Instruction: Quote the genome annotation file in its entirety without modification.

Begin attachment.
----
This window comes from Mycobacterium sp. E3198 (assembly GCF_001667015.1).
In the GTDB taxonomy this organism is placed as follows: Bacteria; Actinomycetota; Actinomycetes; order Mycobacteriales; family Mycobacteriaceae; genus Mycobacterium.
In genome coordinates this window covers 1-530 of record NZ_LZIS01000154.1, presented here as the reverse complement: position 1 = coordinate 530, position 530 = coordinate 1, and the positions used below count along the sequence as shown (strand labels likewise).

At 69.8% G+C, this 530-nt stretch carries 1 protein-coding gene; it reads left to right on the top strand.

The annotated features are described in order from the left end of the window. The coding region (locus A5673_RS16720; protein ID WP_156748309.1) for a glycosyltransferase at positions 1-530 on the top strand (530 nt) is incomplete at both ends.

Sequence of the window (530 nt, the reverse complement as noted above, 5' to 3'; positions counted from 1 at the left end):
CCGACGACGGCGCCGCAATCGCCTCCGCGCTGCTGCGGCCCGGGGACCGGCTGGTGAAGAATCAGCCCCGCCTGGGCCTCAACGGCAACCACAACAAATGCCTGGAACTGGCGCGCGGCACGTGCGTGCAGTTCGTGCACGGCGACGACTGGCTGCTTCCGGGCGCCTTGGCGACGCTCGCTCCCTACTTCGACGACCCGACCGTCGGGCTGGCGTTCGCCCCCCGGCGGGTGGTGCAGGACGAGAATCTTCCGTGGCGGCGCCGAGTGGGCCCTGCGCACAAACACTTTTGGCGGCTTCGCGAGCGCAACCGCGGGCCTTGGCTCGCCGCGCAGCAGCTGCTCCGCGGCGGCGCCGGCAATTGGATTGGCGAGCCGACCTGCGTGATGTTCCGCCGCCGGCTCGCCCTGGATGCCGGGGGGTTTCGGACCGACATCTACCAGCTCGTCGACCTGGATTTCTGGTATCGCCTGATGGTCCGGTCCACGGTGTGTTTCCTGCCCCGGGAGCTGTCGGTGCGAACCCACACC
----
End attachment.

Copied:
This window comes from Mycobacterium sp. E3198 (assembly GCF_001667015.1).
In the GTDB taxonomy this organism is placed as follows: Bacteria; Actinomycetota; Actinomycetes; order Mycobacteriales; family Mycobacteriaceae; genus Mycobacterium.
In genome coordinates this window covers 1-530 of record NZ_LZIS01000154.1, presented here as the reverse complement: position 1 = coordinate 530, position 530 = coordinate 1, and the positions used below count along the sequence as shown (strand labels likewise).

At 69.8% G+C, this 530-nt stretch carries 1 protein-coding gene; it reads left to right on the top strand.

The annotated features are described in order from the left end of the window. The coding region (locus A5673_RS16720; protein ID WP_156748309.1) for a glycosyltransferase at positions 1-530 on the top strand (530 nt) is incomplete at both ends.

Sequence of the window (530 nt, the reverse complement as noted above, 5' to 3'; positions counted from 1 at the left end):
CCGACGACGGCGCCGCAATCGCCTCCGCGCTGCTGCGGCCCGGGGACCGGCTGGTGAAGAATCAGCCCCGCCTGGGCCTCAACGGCAACCACAACAAATGCCTGGAACTGGCGCGCGGCACGTGCGTGCAGTTCGTGCACGGCGACGACTGGCTGCTTCCGGGCGCCTTGGCGACGCTCGCTCCCTACTTCGACGACCCGACCGTCGGGCTGGCGTTCGCCCCCCGGCGGGTGGTGCAGGACGAGAATCTTCCGTGGCGGCGCCGAGTGGGCCCTGCGCACAAACACTTTTGGCGGCTTCGCGAGCGCAACCGCGGGCCTTGGCTCGCCGCGCAGCAGCTGCTCCGCGGCGGCGCCGGCAATTGGATTGGCGAGCCGACCTGCGTGATGTTCCGCCGCCGGCTCGCCCTGGATGCCGGGGGGTTTCGGACCGACATCTACCAGCTCGTCGACCTGGATTTCTGGTATCGCCTGATGGTCCGGTCCACGGTGTGTTTCCTGCCCCGGGAGCTGTCGGTGCGAACCCACACC